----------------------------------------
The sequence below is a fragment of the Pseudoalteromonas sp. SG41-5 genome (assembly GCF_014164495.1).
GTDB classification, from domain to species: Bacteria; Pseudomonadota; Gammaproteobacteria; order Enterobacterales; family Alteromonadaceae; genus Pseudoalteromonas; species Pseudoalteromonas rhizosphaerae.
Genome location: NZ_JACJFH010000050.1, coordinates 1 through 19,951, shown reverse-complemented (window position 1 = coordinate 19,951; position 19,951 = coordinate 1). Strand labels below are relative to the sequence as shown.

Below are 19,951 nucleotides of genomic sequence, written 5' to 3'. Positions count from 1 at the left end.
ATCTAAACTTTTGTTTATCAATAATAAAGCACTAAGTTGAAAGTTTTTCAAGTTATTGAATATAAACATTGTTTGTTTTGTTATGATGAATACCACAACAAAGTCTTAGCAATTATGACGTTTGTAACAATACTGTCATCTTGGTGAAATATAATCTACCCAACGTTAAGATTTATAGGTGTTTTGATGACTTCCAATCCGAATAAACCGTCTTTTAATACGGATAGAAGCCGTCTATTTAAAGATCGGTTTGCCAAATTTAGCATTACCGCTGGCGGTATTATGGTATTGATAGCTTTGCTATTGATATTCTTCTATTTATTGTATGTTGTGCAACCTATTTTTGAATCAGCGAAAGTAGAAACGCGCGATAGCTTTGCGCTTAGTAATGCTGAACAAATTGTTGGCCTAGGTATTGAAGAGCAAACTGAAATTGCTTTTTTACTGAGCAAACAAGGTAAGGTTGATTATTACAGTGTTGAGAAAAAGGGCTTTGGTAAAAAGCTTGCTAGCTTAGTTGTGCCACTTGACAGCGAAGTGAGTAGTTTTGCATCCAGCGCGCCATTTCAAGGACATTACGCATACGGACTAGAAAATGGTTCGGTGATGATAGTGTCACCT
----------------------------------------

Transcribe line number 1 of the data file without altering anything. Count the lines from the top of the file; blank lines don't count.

The sequence below is a fragment of the Pseudoalteromonas sp. SG41-5 genome (assembly GCF_014164495.1).